TOYO in SOCIETY

Development of “KG-wear” to measure human movements

for sports, medical care, and the future of autonomous vehicles

Development of “KG-wear” to measure human movements

(Published on August 29, 2019)

Human movements such as walking and running, which are effortlessly done by people, consist of very complicated body movements. Measuring such human movements involves many technical challenges and difficulties. We would like to introduce a new measurement technology created by TOYO Corporation to measure human movements and its contribution to society.

A new measurement technology was born through our cooperation for a student research

In the late 1980s, an employee of TOYO Corporation received a request from a student at his alma mater for assistance for his research “to analyze the movements of athletes (speed skaters) scientifically." Upon receiving the request, our researcher Takao FUTAGAMI consulted with his superior, who gave permission to use the measurement instruments and facilities of the company, hoping that the measurement technologies would be useful. Thus, our cooperation and support for the research started. FUTAGAMI devised a practical procedure to measure movements by attaching sensors to a human body. The basis of motion measurements by sensors was established at that time. TOYO Corporation has been conducting research on this measurement technology since then.

The above student graduated from the university and has continued to be active in the sports science for speed skating. The student in question is Prof. Masahiro YUKI of Shinshu University, who was a coach for the Japanese speed skaters at Nagano Olympics in 1998. TOYO Corporation still maintains ties with Prof. YUKI and is assisting his research project, in which a speed skater, Ms. Nao KODAIRA (Aizawa Hospital), is currently participating.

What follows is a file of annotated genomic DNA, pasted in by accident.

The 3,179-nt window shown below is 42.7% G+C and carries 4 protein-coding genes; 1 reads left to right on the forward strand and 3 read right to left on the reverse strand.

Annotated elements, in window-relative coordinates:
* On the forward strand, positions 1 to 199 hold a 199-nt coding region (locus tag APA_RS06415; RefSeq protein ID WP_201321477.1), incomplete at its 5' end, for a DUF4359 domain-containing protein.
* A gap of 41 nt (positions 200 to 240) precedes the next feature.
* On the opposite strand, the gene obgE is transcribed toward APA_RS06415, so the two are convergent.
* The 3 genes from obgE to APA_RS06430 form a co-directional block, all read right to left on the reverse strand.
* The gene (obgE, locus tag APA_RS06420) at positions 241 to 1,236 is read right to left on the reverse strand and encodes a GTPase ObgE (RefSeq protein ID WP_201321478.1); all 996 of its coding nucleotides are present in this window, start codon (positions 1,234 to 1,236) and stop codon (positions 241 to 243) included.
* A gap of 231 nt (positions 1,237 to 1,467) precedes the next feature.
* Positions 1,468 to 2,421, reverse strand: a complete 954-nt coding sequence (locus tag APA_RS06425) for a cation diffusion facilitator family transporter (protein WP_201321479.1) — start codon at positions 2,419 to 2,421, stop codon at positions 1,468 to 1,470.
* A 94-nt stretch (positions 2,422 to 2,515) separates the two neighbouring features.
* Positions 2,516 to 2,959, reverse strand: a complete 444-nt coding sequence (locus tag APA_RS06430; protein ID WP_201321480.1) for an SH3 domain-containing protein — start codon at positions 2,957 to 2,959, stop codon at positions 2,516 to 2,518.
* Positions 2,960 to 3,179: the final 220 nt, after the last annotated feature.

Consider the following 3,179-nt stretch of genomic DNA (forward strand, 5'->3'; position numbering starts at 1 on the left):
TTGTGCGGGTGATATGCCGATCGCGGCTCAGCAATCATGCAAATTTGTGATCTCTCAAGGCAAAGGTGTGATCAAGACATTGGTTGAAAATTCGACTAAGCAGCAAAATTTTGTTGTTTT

Measurement scene on a skating rink with Prof. Masahiro YUKI(From left to right, Prof. YUKI, Mr. TAKAHASHI of Fujitsu Computer Technologies Limited, and our researcher FUTAGAMI)Measurement scene on a skating rink with Prof. Masahiro YUKI(From left to right, Prof. YUKI, Mr. TAKAHASHI of Fujitsu Computer Technologies Limited, and our researcher FUTAGAMI)

Speed skater Ms. Nao KODAIRA (subject of research) of Aizawa Hospital pictured on the right with our researcher FUTAGAMI at the 25th Meeting of the Japanese Society of Biomechanics in September 2018Speed skater Ms. Nao KODAIRA (subject of research) of Aizawa Hospital pictured on the right with our researcher FUTAGAMI at the 25th Meeting of the Japanese Society of Biomechanics in September 2018

Birth of KG wear

In addition to human motion measurements, TOYO Corporation has been researching technology for information processing using MEMS (Footnote 1) sensors since 2004 through the Information Processing Society of Japan. In 2010, we started an experiment to apply the results to human motion measurements using sensors. This experiment was conducted in collaboration with Dr. Toshinobu KAWAI, associate professor of the University of Tsukuba who used to study with Prof. YUKI as a junior student. In 2013, "KG wear (Footnote 2)" was born as a result of such research. KG wear allows a person to wear sensors and to measure his/her movements. Previously, motion measurements used a method to analyze the movements of a person from the images captured by a camera or the motion capture technology that attached markers to the body and detected their movements. Although both of them could measure movements in a relatively narrow space, it was difficult to measure movements in an environment where the subject moved greatly, such as a walking person or an athlete who was exercising. KG wear is a measurement technology that overcomes these obstacles.